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Crop Science Abstract -

Delayed Leaf Senescence in Soybean1


This article in CS

  1. Vol. 24 No. 3, p. 518-522
    Received: July 22, 1983

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  1. Donald A. Phillips,
  2. Robert O. Pierce,
  3. Scott A. Edie,
  4. Ken A. Foster and
  5. Paulden F. Knowles2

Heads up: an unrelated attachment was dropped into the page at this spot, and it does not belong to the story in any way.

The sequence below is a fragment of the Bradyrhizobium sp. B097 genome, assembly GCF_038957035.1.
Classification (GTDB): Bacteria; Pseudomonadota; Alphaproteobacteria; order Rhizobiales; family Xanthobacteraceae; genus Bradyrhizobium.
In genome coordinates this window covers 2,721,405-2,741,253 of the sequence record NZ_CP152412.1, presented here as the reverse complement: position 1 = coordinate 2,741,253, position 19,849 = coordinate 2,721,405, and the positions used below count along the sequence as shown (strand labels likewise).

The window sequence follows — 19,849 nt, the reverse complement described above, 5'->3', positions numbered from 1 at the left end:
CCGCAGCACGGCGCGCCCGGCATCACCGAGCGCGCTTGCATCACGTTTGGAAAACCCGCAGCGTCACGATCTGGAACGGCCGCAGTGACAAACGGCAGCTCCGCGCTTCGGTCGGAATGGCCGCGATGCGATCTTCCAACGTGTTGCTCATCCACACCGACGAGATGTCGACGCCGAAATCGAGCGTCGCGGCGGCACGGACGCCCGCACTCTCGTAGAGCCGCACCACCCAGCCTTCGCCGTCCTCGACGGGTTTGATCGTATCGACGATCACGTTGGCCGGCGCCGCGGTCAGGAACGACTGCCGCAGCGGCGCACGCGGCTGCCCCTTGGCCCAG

Leaves of commercial soybeans [Glycine max (L.) Merr.] typically senesce and abscise during seed development, but certain genetic lines produce mature seeds and show a delayed leaf senescence (DLS) phenotype in which leaves remain green until killed by frost. Field studies with such DLS lines provide information on the physiological and agronomic traits associated with such plants. Acetylene reduction and carbon exchange rates of DLS plants declined greatly after seeds matured, but positive values were measured until frost. Leaves formed before flowering which remained on DLS plants at the R8 stage had significantly (P ≤ 0.01) higher concentrations of reduced N and starch than those measured in leaves of normal plants just prior to abscission. In addition, a new population of axillary leaves containing substantial N and starch often developed during pod filling in DLS lines. The highest seed yield measured in DLS materials was 2370 kg/ha, which was 75 and 86% of the yields recorded in plots of ‘Elf’ and ‘Clark’, respectively. The highest yielding DLS lines accumulated as much N as Elf under conditions where both entries obtained about 75% of their N from N2. Progeny row studies of the DLS trait in two different genetic backgrounds showed significant (P ≤ 0.001) negative correlations between seed yield and the DLS phenotype. Reciprocal shoot/root grafts between Clark and DLS plants established that the DLS trait was controlled by the shoot genotype. It is concluded that expression of the DLS trait does not require severe inhibitions of reproductive development, such as is associated with male sterility. However, in the materials used in this study, the DLS phenotype was associated with a decrease in seed yield.

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